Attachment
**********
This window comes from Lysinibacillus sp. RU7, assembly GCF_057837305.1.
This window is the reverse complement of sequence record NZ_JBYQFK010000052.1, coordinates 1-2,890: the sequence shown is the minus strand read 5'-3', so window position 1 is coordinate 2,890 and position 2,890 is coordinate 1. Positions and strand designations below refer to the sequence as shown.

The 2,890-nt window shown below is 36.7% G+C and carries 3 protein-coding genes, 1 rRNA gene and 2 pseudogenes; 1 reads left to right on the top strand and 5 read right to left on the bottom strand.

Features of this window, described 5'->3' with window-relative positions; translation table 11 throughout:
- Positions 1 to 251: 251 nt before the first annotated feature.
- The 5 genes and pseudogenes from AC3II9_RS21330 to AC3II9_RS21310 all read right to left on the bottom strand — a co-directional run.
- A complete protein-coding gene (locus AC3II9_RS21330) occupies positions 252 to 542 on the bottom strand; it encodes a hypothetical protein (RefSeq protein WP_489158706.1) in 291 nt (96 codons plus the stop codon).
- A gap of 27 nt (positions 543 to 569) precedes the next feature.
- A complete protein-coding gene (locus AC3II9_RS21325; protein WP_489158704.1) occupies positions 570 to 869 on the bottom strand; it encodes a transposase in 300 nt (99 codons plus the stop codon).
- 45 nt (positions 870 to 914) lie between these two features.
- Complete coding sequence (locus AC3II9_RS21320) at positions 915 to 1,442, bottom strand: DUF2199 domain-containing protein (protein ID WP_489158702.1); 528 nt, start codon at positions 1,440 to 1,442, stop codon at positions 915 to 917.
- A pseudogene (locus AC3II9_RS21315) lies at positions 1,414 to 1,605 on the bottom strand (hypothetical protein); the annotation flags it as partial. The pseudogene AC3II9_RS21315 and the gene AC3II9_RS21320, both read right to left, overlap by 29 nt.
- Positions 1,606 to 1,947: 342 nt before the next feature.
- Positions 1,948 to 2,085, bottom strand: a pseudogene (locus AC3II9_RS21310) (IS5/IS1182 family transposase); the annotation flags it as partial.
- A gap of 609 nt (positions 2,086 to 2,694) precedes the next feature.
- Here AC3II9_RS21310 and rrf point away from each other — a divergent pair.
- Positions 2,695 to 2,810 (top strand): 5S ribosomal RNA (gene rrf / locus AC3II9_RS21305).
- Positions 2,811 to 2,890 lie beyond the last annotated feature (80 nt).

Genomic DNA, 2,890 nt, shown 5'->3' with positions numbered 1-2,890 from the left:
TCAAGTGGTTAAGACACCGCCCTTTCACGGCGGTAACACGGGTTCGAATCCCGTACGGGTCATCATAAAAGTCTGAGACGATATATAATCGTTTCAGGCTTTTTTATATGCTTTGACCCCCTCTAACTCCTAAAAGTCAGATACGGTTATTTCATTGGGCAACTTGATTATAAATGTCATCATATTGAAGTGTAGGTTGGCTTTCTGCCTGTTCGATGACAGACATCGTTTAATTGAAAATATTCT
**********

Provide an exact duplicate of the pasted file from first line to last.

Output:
This window comes from Lysinibacillus sp. RU7, assembly GCF_057837305.1.
This window is the reverse complement of sequence record NZ_JBYQFK010000052.1, coordinates 1-2,890: the sequence shown is the minus strand read 5'-3', so window position 1 is coordinate 2,890 and position 2,890 is coordinate 1. Positions and strand designations below refer to the sequence as shown.

The 2,890-nt window shown below is 36.7% G+C and carries 3 protein-coding genes, 1 rRNA gene and 2 pseudogenes; 1 reads left to right on the top strand and 5 read right to left on the bottom strand.

Features of this window, described 5'->3' with window-relative positions; translation table 11 throughout:
- Positions 1 to 251: 251 nt before the first annotated feature.
- The 5 genes and pseudogenes from AC3II9_RS21330 to AC3II9_RS21310 all read right to left on the bottom strand — a co-directional run.
- A complete protein-coding gene (locus AC3II9_RS21330) occupies positions 252 to 542 on the bottom strand; it encodes a hypothetical protein (RefSeq protein WP_489158706.1) in 291 nt (96 codons plus the stop codon).
- A gap of 27 nt (positions 543 to 569) precedes the next feature.
- A complete protein-coding gene (locus AC3II9_RS21325; protein WP_489158704.1) occupies positions 570 to 869 on the bottom strand; it encodes a transposase in 300 nt (99 codons plus the stop codon).
- 45 nt (positions 870 to 914) lie between these two features.
- Complete coding sequence (locus AC3II9_RS21320) at positions 915 to 1,442, bottom strand: DUF2199 domain-containing protein (protein ID WP_489158702.1); 528 nt, start codon at positions 1,440 to 1,442, stop codon at positions 915 to 917.
- A pseudogene (locus AC3II9_RS21315) lies at positions 1,414 to 1,605 on the bottom strand (hypothetical protein); the annotation flags it as partial. The pseudogene AC3II9_RS21315 and the gene AC3II9_RS21320, both read right to left, overlap by 29 nt.
- Positions 1,606 to 1,947: 342 nt before the next feature.
- Positions 1,948 to 2,085, bottom strand: a pseudogene (locus AC3II9_RS21310) (IS5/IS1182 family transposase); the annotation flags it as partial.
- A gap of 609 nt (positions 2,086 to 2,694) precedes the next feature.
- Here AC3II9_RS21310 and rrf point away from each other — a divergent pair.
- Positions 2,695 to 2,810 (top strand): 5S ribosomal RNA (gene rrf / locus AC3II9_RS21305).
- Positions 2,811 to 2,890 lie beyond the last annotated feature (80 nt).

Genomic DNA, 2,890 nt, shown 5'->3' with positions numbered 1-2,890 from the left:
TCAAGTGGTTAAGACACCGCCCTTTCACGGCGGTAACACGGGTTCGAATCCCGTACGGGTCATCATAAAAGTCTGAGACGATATATAATCGTTTCAGGCTTTTTTATATGCTTTGACCCCCTCTAACTCCTAAAAGTCAGATACGGTTATTTCATTGGGCAACTTGATTATAAATGTCATCATATTGAAGTGTAGGTTGGCTTTCTGCCTGTTCGATGACAGACATCGTTTAATTGAAAATATTCT